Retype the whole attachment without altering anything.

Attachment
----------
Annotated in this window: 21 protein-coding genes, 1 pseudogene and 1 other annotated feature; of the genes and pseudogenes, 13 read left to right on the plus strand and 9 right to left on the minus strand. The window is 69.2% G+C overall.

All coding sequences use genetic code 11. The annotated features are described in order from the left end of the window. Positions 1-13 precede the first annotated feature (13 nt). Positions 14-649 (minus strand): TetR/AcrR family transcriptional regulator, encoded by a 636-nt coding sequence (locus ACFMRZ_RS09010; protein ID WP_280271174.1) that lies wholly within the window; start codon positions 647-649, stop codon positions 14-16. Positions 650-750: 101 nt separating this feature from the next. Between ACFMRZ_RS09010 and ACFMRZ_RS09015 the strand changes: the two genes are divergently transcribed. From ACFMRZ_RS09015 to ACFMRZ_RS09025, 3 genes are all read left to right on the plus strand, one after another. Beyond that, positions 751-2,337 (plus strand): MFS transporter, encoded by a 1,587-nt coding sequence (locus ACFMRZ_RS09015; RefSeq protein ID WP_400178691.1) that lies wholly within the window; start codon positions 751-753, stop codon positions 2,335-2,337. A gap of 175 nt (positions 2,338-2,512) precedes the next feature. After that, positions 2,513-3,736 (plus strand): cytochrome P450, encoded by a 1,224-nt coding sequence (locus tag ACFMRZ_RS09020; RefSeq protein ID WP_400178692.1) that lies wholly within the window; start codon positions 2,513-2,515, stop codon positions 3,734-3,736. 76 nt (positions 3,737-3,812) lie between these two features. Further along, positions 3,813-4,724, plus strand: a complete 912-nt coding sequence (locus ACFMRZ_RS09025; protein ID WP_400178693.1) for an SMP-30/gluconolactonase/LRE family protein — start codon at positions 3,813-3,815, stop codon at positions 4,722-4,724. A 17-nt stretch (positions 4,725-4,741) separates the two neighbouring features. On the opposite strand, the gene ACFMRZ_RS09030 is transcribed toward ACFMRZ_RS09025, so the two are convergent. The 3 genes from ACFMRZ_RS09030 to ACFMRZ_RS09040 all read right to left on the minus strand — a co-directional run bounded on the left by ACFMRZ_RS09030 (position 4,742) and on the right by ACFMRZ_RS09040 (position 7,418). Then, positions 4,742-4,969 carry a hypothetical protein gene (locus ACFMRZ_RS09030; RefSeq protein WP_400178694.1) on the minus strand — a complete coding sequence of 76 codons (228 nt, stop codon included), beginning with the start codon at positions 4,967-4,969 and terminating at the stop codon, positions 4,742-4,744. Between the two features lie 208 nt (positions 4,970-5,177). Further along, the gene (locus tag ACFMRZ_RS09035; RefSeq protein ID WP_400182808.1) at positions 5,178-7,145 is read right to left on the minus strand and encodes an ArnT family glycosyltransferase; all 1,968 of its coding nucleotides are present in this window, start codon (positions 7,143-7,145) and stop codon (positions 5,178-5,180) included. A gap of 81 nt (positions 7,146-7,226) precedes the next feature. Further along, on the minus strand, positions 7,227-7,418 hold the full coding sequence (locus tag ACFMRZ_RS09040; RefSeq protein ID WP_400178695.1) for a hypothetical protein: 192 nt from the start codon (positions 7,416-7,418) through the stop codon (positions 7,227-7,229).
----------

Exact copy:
Annotated in this window: 21 protein-coding genes, 1 pseudogene and 1 other annotated feature; of the genes and pseudogenes, 13 read left to right on the plus strand and 9 right to left on the minus strand. The window is 69.2% G+C overall.

All coding sequences use genetic code 11. The annotated features are described in order from the left end of the window. Positions 1-13 precede the first annotated feature (13 nt). Positions 14-649 (minus strand): TetR/AcrR family transcriptional regulator, encoded by a 636-nt coding sequence (locus ACFMRZ_RS09010; protein ID WP_280271174.1) that lies wholly within the window; start codon positions 647-649, stop codon positions 14-16. Positions 650-750: 101 nt separating this feature from the next. Between ACFMRZ_RS09010 and ACFMRZ_RS09015 the strand changes: the two genes are divergently transcribed. From ACFMRZ_RS09015 to ACFMRZ_RS09025, 3 genes are all read left to right on the plus strand, one after another. Beyond that, positions 751-2,337 (plus strand): MFS transporter, encoded by a 1,587-nt coding sequence (locus ACFMRZ_RS09015; RefSeq protein ID WP_400178691.1) that lies wholly within the window; start codon positions 751-753, stop codon positions 2,335-2,337. A gap of 175 nt (positions 2,338-2,512) precedes the next feature. After that, positions 2,513-3,736 (plus strand): cytochrome P450, encoded by a 1,224-nt coding sequence (locus tag ACFMRZ_RS09020; RefSeq protein ID WP_400178692.1) that lies wholly within the window; start codon positions 2,513-2,515, stop codon positions 3,734-3,736. 76 nt (positions 3,737-3,812) lie between these two features. Further along, positions 3,813-4,724, plus strand: a complete 912-nt coding sequence (locus ACFMRZ_RS09025; protein ID WP_400178693.1) for an SMP-30/gluconolactonase/LRE family protein — start codon at positions 3,813-3,815, stop codon at positions 4,722-4,724. A 17-nt stretch (positions 4,725-4,741) separates the two neighbouring features. On the opposite strand, the gene ACFMRZ_RS09030 is transcribed toward ACFMRZ_RS09025, so the two are convergent. The 3 genes from ACFMRZ_RS09030 to ACFMRZ_RS09040 all read right to left on the minus strand — a co-directional run bounded on the left by ACFMRZ_RS09030 (position 4,742) and on the right by ACFMRZ_RS09040 (position 7,418). Then, positions 4,742-4,969 carry a hypothetical protein gene (locus ACFMRZ_RS09030; RefSeq protein WP_400178694.1) on the minus strand — a complete coding sequence of 76 codons (228 nt, stop codon included), beginning with the start codon at positions 4,967-4,969 and terminating at the stop codon, positions 4,742-4,744. Between the two features lie 208 nt (positions 4,970-5,177). Further along, the gene (locus tag ACFMRZ_RS09035; RefSeq protein ID WP_400182808.1) at positions 5,178-7,145 is read right to left on the minus strand and encodes an ArnT family glycosyltransferase; all 1,968 of its coding nucleotides are present in this window, start codon (positions 7,143-7,145) and stop codon (positions 5,178-5,180) included. A gap of 81 nt (positions 7,146-7,226) precedes the next feature. Further along, on the minus strand, positions 7,227-7,418 hold the full coding sequence (locus tag ACFMRZ_RS09040; RefSeq protein ID WP_400178695.1) for a hypothetical protein: 192 nt from the start codon (positions 7,416-7,418) through the stop codon (positions 7,227-7,229).